Saturday, 12 May 2018

A Piece of Paradise

A Piece of Paradise

Mikey Walsh took the stairs two at a time feeling an excitement in the pit of his stomach which ebbed a little as he reached the second floor and he remembered why he was here. A nurse smiled at him, regarding his Celtic shirt which he wore beneath his jacket, ‘Let’s hope we do it this week eh? No room for error now.’ Mikey grinned, ‘Today’s the day.’ She passed him with a smile, ‘I sure hope so, my old man’s nerves are frayed to breaking point.  Mikey pushed the door of Ward 3 and glanced at the duty desk on his left hand side which was deserted. He paused for a moment unsure if he could just wander in out of visiting time. Time was short today however so he headed up the central aisle towards his father’s bed.

His old man was sitting up in bed reading a newspaper; his glasses perched on the end of his nose. Mikey smiled, ‘Aw right da, that you reading the Daily Ranger again?’ His old man looked up, ‘Michael son! I never expected to see you today? Mikey sat on the chair by his father’s bed, ‘I thought I’d pop in on my way tae pick up Scott and Tony, big day today.’ His father nodded, ‘Celtic better get the job finished today. Last week at Dunfermline was heart attack material.’ The older man smiled remembering why he was in the Southern General in the first place before continuing, ‘I saw every one of the clinchers when Jock’s team did 9 in a row. Fir Park in 66 tae Falkirk in 74, It’d break my heart if that mob won ten. We’ve got to stop them.’ Mikey nodded, ‘They’ll no blow it this week, Jansen knows what it means tae the fans and the players know it’s last chance saloon.’ His old man removed his glasses and regarded him, ‘They’re under real pressure and pressure can bring out the best or make a team fold.’

They chatted, mostly about the championship decider later that day, for 15 minutes before a stern looking ward Sister approached the bed. ‘Mr Walsh visiting is 2 till 3, or 7 till 8 tonight. I must insist your visitor leaves now!’ Old Tommy Walsh regarded her with a shrug, ‘Aye Doll, he’ll be leaving in a minute, just discussing important family business.’ She pursed her lips and turned to go saying, ‘see that he does.’ Mikey watched her march up the Ward, ‘Old school that yin!’ His father grinned, ‘reminds me of yer maw, ye wouldn’t want tae go home tae her wi the wages opened!’ Old Tommy looked at his son, ‘you’d best be off, Michael. Are you all meeting up the Pub later?’ Mikey nodded, ‘aye Da, the whole clan will be there. Here’s hoping we’ve got something tae celebrate. It’ll be like a funeral if we don’t win.’ With that he smiled at his old man and stood to leave, ‘I’d best head, Da, I’ll be up tonight, hopefully bringing good news.’ His old man grinned, ‘Today’s the day, son, I can feel it in my bones.’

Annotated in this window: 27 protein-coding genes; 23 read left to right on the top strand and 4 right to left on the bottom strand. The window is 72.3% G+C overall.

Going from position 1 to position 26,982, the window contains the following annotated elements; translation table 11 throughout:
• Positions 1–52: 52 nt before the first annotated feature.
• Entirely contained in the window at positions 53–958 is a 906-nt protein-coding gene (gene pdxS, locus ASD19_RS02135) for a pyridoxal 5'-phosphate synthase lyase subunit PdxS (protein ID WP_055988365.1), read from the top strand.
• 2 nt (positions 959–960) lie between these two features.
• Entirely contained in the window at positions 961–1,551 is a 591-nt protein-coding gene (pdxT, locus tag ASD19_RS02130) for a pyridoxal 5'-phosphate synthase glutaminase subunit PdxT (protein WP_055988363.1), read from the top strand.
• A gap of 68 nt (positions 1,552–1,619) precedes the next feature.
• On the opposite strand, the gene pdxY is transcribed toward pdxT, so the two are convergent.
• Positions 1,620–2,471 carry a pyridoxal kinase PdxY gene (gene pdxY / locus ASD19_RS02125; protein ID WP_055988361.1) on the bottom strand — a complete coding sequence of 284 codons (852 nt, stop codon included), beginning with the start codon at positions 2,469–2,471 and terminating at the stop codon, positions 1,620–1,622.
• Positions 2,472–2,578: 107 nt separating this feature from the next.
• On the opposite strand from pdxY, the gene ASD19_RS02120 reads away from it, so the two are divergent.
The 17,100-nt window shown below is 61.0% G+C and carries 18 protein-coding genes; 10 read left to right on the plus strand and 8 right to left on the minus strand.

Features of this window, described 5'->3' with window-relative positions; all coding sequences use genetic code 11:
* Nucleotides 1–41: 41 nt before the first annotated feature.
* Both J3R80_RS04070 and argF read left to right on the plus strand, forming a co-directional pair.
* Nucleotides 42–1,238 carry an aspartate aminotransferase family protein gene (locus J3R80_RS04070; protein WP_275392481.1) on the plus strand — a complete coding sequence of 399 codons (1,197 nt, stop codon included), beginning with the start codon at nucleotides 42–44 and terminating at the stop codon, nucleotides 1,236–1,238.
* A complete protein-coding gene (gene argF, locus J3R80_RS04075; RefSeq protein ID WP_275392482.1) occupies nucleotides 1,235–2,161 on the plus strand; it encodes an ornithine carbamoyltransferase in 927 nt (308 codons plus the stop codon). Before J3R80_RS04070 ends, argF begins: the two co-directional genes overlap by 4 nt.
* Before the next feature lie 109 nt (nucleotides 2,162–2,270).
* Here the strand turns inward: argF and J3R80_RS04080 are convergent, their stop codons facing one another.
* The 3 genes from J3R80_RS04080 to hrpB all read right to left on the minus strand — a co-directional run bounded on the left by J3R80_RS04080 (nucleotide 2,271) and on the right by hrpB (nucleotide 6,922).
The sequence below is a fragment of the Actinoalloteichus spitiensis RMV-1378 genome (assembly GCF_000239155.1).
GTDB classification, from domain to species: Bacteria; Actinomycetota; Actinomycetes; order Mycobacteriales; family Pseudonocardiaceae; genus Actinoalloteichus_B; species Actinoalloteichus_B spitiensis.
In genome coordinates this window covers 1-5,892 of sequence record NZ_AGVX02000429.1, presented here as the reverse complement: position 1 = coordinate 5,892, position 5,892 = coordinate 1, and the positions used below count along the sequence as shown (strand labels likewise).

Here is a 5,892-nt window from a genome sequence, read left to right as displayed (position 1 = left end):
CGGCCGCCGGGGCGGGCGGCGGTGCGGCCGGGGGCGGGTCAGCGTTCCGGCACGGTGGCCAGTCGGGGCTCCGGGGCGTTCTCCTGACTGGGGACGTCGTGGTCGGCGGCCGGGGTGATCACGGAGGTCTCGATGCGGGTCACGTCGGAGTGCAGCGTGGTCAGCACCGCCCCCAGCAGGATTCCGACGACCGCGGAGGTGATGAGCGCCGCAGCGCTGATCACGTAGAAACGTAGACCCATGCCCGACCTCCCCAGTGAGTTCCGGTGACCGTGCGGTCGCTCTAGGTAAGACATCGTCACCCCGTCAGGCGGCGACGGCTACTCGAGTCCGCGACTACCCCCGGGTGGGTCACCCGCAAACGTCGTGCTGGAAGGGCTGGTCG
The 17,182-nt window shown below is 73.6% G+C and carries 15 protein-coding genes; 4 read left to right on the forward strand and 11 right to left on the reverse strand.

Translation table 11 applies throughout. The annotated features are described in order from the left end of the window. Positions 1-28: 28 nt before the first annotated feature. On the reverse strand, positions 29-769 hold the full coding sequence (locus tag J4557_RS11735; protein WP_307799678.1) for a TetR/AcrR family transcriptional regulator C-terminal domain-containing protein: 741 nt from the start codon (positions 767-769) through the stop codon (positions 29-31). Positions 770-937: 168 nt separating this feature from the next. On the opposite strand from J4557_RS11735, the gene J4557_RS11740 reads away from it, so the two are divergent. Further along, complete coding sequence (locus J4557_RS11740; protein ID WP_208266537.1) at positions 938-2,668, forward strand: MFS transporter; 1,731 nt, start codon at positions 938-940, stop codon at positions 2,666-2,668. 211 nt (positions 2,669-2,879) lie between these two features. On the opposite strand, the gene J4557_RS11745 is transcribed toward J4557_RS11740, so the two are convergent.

Mikey drove out of the hospital and headed towards Paisley Road to pick up his brother Scott and his pal Tony. He drove down Edmiston Drive and past Ibrox stadium which stood quiet and empty, glancing at the red brick façade. ‘Our time now chaps,’ he mumbled to himself hoping it was true.  Scott and Tony stood waiting at the corner by the Fiorentina Restaurant, their Celtic colours invisible behind zipped up jackets. Each carried a plastic bag containing their scarves. This neck of the woods was not the place to be flaunting the green especially on a day like today. They jumped into the car, ‘Aw right Mikey boy, get the tunes oan,’ Scott said with a smile, ‘today’s the day we stop the ten!’ Mikey grinned, ‘you been boozing already bro?’ and pushed the cassette tape into the player, instantly filling the car with the dulcet tones of Christy Moore….

‘Van Diemen’s land is a hell for a man 
to live out his whole life in slavery,
Where the climate is raw and the gun makes the law,
Neither wind nor rain care for bravery, Twenty years have gone by,
I’ve ended my bond, my comrades ghosts walk behind me,
A rebel I came and I’m still the same, on the cold winter’s nights
you will find me… oh I wish I was back home in Derry.’

The car headed east towards Celtic Park and their team’s date with destiny. From all over Scotland, Ireland and a hundred other places they were travelling too, in hope and expectation that their team could finally end ten barren years and win the title. As Tommy Burns had once said you didn’t just play for Celtic when you pulled on that shirt, you played for a people and a cause.